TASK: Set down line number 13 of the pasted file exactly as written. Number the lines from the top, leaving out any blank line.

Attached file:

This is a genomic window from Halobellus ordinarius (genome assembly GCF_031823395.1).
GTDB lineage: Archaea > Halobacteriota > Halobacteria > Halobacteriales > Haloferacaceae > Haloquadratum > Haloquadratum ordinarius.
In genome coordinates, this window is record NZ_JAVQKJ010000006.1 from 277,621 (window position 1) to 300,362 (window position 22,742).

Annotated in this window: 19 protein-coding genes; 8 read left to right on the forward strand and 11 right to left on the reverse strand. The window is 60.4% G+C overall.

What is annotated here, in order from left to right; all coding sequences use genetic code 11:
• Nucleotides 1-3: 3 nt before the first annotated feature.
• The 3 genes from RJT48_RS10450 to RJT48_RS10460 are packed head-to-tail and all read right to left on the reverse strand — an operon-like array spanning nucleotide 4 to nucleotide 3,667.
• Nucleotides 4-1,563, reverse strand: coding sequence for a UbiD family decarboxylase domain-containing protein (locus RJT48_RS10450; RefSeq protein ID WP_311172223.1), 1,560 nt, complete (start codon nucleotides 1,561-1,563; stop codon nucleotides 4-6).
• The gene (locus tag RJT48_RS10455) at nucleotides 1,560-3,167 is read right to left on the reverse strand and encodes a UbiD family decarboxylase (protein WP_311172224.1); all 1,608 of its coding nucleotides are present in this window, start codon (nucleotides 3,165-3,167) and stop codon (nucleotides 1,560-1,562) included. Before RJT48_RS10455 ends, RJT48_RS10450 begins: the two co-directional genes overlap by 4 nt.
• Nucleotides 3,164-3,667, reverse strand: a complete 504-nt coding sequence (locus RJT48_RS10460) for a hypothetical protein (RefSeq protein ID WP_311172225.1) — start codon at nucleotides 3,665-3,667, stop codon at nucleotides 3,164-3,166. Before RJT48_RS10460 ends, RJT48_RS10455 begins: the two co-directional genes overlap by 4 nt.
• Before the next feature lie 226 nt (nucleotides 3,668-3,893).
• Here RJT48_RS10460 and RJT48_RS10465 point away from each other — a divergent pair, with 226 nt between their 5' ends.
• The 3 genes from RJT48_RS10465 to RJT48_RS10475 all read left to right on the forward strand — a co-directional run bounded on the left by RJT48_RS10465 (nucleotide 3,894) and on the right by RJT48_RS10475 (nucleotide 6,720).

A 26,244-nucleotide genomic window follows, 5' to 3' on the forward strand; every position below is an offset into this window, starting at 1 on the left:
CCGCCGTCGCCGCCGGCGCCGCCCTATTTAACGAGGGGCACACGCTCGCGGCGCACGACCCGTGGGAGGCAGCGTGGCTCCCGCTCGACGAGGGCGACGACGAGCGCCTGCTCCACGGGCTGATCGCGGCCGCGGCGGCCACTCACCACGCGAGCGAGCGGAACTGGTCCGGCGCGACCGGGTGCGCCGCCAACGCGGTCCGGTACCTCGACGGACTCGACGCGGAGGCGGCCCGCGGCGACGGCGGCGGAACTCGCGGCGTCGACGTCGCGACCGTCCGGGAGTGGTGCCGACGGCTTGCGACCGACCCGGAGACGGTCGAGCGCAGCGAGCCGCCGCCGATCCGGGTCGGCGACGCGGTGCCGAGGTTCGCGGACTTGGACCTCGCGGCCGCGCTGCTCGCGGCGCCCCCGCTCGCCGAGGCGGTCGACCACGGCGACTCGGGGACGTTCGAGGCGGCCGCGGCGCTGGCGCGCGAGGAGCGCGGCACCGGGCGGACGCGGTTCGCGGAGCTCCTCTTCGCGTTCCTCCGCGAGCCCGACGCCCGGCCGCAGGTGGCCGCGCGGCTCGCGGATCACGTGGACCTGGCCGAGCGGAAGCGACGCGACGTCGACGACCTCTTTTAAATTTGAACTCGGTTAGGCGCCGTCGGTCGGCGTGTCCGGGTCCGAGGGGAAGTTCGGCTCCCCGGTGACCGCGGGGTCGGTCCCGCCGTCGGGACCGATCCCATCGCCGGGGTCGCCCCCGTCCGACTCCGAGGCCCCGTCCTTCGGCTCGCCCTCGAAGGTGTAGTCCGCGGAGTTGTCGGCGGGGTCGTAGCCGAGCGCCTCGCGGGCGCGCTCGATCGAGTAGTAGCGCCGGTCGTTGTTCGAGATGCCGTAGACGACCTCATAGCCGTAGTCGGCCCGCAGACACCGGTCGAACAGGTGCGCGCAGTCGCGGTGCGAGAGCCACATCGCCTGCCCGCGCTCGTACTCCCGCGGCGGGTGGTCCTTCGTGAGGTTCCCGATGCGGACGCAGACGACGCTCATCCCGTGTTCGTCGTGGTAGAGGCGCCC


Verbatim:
• The 3 genes from RJT48_RS10465 to RJT48_RS10475 all read left to right on the forward strand — a co-directional run bounded on the left by RJT48_RS10465 (nucleotide 3,894) and on the right by RJT48_RS10475 (nucleotide 6,720).